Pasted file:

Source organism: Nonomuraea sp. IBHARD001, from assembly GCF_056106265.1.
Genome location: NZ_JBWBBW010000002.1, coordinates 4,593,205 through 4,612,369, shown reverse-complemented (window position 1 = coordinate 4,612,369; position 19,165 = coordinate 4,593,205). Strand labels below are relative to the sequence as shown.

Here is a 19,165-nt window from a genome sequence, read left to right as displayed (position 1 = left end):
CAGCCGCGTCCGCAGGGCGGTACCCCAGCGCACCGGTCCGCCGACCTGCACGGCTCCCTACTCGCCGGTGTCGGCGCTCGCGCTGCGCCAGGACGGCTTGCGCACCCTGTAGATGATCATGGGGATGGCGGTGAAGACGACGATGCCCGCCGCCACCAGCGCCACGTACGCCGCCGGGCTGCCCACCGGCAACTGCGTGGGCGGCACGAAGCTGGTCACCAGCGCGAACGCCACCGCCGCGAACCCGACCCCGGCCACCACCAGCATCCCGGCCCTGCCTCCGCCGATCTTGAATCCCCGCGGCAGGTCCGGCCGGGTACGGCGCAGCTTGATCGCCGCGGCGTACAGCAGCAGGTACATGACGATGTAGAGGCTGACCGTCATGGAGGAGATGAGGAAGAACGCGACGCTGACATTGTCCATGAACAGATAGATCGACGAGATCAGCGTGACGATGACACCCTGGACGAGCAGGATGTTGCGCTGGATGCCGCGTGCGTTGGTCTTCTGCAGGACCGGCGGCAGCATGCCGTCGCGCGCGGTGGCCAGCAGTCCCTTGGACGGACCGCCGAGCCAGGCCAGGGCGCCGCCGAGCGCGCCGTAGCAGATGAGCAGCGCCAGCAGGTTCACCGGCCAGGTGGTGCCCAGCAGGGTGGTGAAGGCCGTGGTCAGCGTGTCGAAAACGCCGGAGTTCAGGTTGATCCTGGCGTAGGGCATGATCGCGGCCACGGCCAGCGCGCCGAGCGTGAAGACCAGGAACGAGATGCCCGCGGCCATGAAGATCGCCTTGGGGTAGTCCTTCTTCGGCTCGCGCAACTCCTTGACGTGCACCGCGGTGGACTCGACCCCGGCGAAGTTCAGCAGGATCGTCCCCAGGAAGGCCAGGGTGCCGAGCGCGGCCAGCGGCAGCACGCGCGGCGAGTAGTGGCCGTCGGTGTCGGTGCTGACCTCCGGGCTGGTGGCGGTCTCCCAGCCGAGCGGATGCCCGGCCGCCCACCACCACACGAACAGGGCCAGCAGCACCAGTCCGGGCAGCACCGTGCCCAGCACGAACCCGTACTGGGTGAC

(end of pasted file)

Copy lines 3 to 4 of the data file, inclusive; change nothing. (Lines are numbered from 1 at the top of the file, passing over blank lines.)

Here is a 19,165-nt window from a genome sequence, read left to right as displayed (position 1 = left end):
CAGCCGCGTCCGCAGGGCGGTACCCCAGCGCACCGGTCCGCCGACCTGCACGGCTCCCTACTCGCCGGTGTCGGCGCTCGCGCTGCGCCAGGACGGCTTGCGCACCCTGTAGATGATCATGGGGATGGCGGTGAAGACGACGATGCCCGCCGCCACCAGCGCCACGTACGCCGCCGGGCTGCCCACCGGCAACTGCGTGGGCGGCACGAAGCTGGTCACCAGCGCGAACGCCACCGCCGCGAACCCGACCCCGGCCACCACCAGCATCCCGGCCCTGCCTCCGCCGATCTTGAATCCCCGCGGCAGGTCCGGCCGGGTACGGCGCAGCTTGATCGCCGCGGCGTACAGCAGCAGGTACATGACGATGTAGAGGCTGACCGTCATGGAGGAGATGAGGAAGAACGCGACGCTGACATTGTCCATGAACAGATAGATCGACGAGATCAGCGTGACGATGACACCCTGGACGAGCAGGATGTTGCGCTGGATGCCGCGTGCGTTGGTCTTCTGCAGGACCGGCGGCAGCATGCCGTCGCGCGCGGTGGCCAGCAGTCCCTTGGACGGACCGCCGAGCCAGGCCAGGGCGCCGCCGAGCGCGCCGTAGCAGATGAGCAGCGCCAGCAGGTTCACCGGCCAGGTGGTGCCCAGCAGGGTGGTGAAGGCCGTGGTCAGCGTGTCGAAAACGCCGGAGTTCAGGTTGATCCTGGCGTAGGGCATGATCGCGGCCACGGCCAGCGCGCCGAGCGTGAAGACCAGGAACGAGATGCCCGCGGCCATGAAGATCGCCTTGGGGTAGTCCTTCTTCGGCTCGCGCAACTCCTTGACGTGCACCGCGGTGGACTCGACCCCGGCGAAGTTCAGCAGGATCGTCCCCAGGAAGGCCAGGGTGCCGAGCGCGGCCAGCGGCAGCACGCGCGGCGAGTAGTGGCCGTCGGTGTCGGTGCTGACCTCCGGGCTGGTGGCGGTCTCCCAGCCGAGCGGATGCCCGGCCGCCCACCACCACACGAACAGGGCCAGCAGCACCAGTCCGGGCAGCACCGTGCCCAGCACGAACCCGTACTGGGTGAC